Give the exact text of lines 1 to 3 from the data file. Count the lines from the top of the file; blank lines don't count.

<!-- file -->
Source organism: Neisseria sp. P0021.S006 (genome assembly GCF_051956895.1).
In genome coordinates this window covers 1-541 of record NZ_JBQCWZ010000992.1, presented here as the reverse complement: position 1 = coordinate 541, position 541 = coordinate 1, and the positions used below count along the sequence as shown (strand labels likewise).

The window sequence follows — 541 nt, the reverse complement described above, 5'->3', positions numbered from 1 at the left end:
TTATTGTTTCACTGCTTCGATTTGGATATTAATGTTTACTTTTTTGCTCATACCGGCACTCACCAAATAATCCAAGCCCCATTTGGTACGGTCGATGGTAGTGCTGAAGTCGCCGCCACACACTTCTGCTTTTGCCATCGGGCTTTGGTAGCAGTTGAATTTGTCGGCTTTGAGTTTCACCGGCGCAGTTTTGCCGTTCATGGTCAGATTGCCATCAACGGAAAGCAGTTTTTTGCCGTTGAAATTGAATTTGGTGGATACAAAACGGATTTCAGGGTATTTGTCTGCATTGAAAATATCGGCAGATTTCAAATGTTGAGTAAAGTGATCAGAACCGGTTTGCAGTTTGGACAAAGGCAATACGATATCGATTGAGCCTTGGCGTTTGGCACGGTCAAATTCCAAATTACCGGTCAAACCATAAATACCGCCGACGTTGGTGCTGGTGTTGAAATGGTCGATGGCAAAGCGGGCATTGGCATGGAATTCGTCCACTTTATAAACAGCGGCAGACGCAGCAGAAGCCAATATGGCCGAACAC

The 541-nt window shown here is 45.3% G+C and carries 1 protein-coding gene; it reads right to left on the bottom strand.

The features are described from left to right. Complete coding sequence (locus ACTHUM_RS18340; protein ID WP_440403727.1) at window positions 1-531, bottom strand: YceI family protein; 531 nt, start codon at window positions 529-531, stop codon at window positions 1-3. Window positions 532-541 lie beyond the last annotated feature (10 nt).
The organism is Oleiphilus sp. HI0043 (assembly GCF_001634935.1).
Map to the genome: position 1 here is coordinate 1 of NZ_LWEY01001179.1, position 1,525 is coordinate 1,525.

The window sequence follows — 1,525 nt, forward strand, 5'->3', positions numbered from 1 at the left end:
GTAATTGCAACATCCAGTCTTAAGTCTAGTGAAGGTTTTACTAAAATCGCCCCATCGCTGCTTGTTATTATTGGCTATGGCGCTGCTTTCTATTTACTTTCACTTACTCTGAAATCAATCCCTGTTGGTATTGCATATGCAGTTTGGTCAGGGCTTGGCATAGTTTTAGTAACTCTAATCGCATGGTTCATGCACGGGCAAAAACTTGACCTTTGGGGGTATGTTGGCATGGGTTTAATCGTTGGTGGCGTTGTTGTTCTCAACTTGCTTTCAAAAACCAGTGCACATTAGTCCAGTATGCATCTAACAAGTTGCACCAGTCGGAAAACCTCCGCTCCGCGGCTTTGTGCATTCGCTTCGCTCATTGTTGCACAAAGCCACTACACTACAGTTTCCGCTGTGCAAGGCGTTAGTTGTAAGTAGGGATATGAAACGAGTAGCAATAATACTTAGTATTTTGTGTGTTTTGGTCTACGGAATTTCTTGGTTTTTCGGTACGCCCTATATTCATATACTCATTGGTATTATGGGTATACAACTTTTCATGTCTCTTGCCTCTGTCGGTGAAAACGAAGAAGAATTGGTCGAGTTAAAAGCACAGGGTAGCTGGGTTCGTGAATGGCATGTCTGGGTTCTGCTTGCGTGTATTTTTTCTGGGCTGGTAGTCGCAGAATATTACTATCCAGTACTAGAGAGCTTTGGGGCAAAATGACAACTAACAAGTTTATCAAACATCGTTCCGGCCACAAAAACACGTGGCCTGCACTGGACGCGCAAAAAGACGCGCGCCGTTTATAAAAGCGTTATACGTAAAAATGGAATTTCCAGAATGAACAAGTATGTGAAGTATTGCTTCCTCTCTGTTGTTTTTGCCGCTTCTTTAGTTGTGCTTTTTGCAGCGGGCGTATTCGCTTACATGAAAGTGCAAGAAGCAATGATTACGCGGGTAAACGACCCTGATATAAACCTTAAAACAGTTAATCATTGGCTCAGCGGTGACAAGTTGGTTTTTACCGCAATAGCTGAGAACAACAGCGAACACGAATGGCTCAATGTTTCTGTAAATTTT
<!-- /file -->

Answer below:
Source organism: Neisseria sp. P0021.S006 (genome assembly GCF_051956895.1).
In genome coordinates this window covers 1-541 of record NZ_JBQCWZ010000992.1, presented here as the reverse complement: position 1 = coordinate 541, position 541 = coordinate 1, and the positions used below count along the sequence as shown (strand labels likewise).

The window sequence follows — 541 nt, the reverse complement described above, 5'->3', positions numbered from 1 at the left end: